Furry art or anthro art is a phrase sometimes used to describe artwork depicting anthropomorphic animal characters. Usually furry art is created with furry fandom as the main audience, though some works that could be described as "furry art" are intended for a larger, more mainstream audience.
A person who creates furry art is called a furry artist.
 Defining traits
The most basic and pervasive idiom of furry art is the depiction of humanoid figures with animal traits: heads, tails, ears, fur, and so on. This isn't always the case: furry artwork can include completely non-humanoid animals whose only anthropomorphic traits might be their facial expressions, dialogue, range of emotions acted out, to the completely opposite end of the spectrum in completely human characters with animal ears and tails attached to them, as is popular in anime fanart. Another popular theme in furry art is in the transformation of people to animals and vice versa, as in werewolves or other mythical creatures, or in science fiction devices, such as the use of genetic engineering.
 Origins in other genres
The most commonly accepted theory as to the origination of furry art is that it has its roots in the indie comics and science fiction/fantasy fan culture of the 1980s.
Due to heavy censorship of the comic book industry by the Comics Code Authority in the 1960s and 70s, there was a huge boom in underground comics, and it was during this time that Robert Crumb began creating the seminal Fritz the Cat comics, in which an anthropomorphic feline con artist goes on wild adventures that involve a variety of sexual escapades. The comic would later be made into a film by maverick animation director Ralph Bakshi. Fritz the Cat came at a time when animation was universally considered to be a children's medium, and was met with considerable acclaim and box office success for a non-mainstream film.
The underground comics culture gave rise to a wave of independent black and white comics in the 1980s. It was during this time that many of the first proto-furry comics and APAzines began to appear. Steve Gallacci's Albedo, Eastman and Laird's Teenage Mutant Ninja Turtles, Stan Sakai's Usagi Yojimbo, and Reed Waller's Omaha the Cat Dancer were among them, many of them now considered to be cornerstones of what was still becoming the furry fandom.
Many of the most prominent furry artists of the 1990s, such as Terrie Smith, Daphne Lage, and Tygger Graf, and even contemporary fan favorite Marci McAdam all point to Wendy and Richard Pini's popular Elfquest series of fantasy comics as a major source of stylistic influence. Though Elfquest doesn't feature what would normally be considered furry characters, it shares, and is possibly responsible for introducing many ideas popular in furry art and fiction: protagonists who are close to nature and are able to communicate with animals (some of them actually possess wolf blood), an enormous emphasis on empathy and sentimentality, names such as "Petalwing," "Clearbrook," or "Moonshade" that combine two nature- or color-oriented words into one, the use of human beings as antagonistic characters, and a predilection for mystical, nativist imagery.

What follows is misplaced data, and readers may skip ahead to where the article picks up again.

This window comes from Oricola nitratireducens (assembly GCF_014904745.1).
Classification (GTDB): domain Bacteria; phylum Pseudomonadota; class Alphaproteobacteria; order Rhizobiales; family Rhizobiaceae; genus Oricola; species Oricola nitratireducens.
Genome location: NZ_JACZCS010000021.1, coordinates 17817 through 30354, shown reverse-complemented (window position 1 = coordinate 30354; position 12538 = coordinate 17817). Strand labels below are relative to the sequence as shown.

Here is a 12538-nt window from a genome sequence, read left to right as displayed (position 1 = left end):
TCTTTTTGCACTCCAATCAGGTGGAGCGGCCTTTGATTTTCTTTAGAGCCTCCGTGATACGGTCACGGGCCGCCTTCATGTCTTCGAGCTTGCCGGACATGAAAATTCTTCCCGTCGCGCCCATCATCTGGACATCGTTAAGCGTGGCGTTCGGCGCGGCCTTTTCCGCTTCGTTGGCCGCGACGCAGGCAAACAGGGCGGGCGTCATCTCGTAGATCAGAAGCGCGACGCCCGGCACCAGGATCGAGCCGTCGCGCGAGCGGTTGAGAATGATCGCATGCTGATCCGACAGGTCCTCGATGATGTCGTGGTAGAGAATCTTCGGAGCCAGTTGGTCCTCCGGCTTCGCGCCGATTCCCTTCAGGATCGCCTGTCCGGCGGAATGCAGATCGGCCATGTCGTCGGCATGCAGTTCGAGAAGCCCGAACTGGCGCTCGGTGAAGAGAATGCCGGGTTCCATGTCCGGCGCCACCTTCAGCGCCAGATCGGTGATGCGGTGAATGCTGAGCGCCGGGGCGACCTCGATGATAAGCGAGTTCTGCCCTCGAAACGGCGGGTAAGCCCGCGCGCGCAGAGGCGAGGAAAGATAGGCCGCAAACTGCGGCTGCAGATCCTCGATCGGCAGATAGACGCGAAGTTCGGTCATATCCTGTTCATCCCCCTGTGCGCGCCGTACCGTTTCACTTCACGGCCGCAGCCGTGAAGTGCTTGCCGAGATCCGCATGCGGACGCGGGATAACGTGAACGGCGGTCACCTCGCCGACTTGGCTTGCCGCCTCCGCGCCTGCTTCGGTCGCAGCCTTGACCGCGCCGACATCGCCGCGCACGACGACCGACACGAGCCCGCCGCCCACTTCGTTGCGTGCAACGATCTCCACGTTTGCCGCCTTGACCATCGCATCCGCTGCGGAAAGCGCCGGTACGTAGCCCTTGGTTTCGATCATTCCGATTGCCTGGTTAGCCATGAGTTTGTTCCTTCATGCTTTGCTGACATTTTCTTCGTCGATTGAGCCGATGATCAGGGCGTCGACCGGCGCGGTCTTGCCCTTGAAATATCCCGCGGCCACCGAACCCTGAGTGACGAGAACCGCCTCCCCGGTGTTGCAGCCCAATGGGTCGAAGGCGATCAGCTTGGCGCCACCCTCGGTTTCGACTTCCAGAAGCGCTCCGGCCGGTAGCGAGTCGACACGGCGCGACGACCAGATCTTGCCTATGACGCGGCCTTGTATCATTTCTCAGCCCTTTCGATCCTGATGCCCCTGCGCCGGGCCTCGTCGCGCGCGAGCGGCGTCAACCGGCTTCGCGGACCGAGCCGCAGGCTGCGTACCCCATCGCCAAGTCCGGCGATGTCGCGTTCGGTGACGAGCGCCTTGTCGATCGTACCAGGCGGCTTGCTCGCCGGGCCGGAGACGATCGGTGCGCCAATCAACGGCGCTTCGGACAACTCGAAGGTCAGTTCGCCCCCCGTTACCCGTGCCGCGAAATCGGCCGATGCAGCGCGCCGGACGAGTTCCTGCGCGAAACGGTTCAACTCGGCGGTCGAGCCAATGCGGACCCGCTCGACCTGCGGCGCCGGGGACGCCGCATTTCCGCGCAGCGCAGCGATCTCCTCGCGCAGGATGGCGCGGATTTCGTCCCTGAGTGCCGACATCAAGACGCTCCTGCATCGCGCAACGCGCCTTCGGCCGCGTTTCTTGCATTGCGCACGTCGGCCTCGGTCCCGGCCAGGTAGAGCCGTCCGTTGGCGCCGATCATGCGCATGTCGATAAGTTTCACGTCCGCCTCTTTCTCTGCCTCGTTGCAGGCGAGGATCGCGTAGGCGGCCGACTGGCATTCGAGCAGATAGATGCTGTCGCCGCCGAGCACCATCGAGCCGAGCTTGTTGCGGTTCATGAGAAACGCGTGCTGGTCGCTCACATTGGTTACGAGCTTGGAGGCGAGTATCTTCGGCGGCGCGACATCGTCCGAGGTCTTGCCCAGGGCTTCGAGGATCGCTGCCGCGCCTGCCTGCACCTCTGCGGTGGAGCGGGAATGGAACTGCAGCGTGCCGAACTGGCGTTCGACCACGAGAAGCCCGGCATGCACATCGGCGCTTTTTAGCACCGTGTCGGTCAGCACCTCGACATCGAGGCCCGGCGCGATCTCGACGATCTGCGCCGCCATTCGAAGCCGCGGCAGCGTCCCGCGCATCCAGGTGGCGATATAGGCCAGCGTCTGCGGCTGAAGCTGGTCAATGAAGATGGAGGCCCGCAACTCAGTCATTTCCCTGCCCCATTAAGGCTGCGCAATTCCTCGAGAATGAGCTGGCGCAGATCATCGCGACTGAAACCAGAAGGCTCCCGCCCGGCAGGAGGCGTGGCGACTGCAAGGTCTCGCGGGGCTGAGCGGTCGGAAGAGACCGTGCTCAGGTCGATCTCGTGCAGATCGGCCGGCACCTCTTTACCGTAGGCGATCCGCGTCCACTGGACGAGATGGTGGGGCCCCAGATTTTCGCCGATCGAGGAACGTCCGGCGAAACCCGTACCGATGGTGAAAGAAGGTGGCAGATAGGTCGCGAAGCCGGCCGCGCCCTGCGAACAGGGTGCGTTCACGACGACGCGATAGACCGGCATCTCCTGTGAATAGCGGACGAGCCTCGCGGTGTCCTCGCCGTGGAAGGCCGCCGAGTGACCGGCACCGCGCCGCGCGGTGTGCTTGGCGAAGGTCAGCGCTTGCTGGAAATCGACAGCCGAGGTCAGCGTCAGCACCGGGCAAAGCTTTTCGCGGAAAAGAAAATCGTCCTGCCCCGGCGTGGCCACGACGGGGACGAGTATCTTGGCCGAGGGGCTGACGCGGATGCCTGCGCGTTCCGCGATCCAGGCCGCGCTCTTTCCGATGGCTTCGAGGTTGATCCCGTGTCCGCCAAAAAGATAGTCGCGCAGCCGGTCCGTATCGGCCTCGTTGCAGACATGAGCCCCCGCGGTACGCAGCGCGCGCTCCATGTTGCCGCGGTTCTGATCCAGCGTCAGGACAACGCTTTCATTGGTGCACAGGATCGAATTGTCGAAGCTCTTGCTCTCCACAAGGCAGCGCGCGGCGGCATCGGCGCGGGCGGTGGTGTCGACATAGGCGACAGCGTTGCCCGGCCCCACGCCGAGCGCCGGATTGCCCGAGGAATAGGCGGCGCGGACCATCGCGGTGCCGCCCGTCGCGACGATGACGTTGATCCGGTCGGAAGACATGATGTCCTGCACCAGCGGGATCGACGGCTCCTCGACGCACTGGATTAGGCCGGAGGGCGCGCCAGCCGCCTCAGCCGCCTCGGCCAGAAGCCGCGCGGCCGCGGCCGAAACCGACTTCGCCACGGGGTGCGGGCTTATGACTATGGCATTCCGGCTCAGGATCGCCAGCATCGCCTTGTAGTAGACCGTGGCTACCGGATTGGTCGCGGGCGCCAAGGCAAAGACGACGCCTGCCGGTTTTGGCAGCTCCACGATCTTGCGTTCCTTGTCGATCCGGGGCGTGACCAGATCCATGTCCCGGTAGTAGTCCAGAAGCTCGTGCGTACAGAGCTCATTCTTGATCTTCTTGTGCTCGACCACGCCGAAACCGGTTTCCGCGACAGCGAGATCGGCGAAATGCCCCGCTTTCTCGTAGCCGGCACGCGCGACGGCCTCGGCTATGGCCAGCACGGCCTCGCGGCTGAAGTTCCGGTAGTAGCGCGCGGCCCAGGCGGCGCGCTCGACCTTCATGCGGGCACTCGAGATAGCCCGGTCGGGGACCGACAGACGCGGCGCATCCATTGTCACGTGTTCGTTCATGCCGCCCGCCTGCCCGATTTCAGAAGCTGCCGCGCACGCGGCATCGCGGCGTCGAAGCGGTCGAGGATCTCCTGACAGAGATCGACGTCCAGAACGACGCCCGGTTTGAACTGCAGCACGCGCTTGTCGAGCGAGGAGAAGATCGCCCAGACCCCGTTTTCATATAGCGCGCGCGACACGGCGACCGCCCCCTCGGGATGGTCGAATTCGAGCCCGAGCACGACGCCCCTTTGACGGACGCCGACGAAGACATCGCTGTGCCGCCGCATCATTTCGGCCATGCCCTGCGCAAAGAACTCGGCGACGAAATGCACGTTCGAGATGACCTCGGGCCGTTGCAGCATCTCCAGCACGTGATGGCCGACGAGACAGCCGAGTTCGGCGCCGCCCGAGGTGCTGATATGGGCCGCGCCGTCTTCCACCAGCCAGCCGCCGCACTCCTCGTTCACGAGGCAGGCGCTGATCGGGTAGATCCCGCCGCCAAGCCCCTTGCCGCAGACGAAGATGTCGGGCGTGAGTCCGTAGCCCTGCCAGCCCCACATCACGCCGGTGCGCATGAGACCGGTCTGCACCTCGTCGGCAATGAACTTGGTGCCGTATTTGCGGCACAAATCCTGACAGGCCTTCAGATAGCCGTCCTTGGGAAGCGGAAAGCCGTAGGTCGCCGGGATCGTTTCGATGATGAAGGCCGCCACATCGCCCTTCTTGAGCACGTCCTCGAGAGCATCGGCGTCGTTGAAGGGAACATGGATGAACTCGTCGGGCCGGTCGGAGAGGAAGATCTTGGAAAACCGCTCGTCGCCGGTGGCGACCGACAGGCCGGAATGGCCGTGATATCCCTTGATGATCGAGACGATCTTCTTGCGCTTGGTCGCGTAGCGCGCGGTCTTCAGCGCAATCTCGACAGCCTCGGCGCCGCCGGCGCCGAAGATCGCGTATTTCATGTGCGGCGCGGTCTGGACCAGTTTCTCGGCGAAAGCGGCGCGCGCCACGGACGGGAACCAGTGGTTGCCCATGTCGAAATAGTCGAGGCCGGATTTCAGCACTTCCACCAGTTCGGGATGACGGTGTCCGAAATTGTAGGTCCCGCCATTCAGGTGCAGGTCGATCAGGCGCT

Even today, popular fantasy fiction and children's cartoons continue to influence trends in furry art. Witness the enormous popularity of Brian Jacques' Redwall series of novels, Disney's 1994 blockbuster feature The Lion King, Rare Software's Star Fox series of videogames, or Rumiko Takahashi's Anime/Manga series Inuyasha among today's furry fan artists.
- See also: Furry fandom history
 Yeah, but is it furry?
The definition of what should and should not be considered furry is a subject of ongoing controversy. Some individuals favor a definition that includes any and all media that relates to the anthropomorphism of animals, stretching from prehistoric cave paintings to representations of Egyptian gods to contemporary Warner Brothers cartoons, to the most lewd and graphic images that can be found on the VCL can and should all be classified as furry art. Others favor a more exclusive definition, arguing that only those images and media created by individuals who operate within the social boundaries of the furry fandom and whose output is distributed primarily inside of the fandom's channels should be considered to be furry art; and while extracurricular media might be enjoyed by furry fans, it is not furry in and of itself.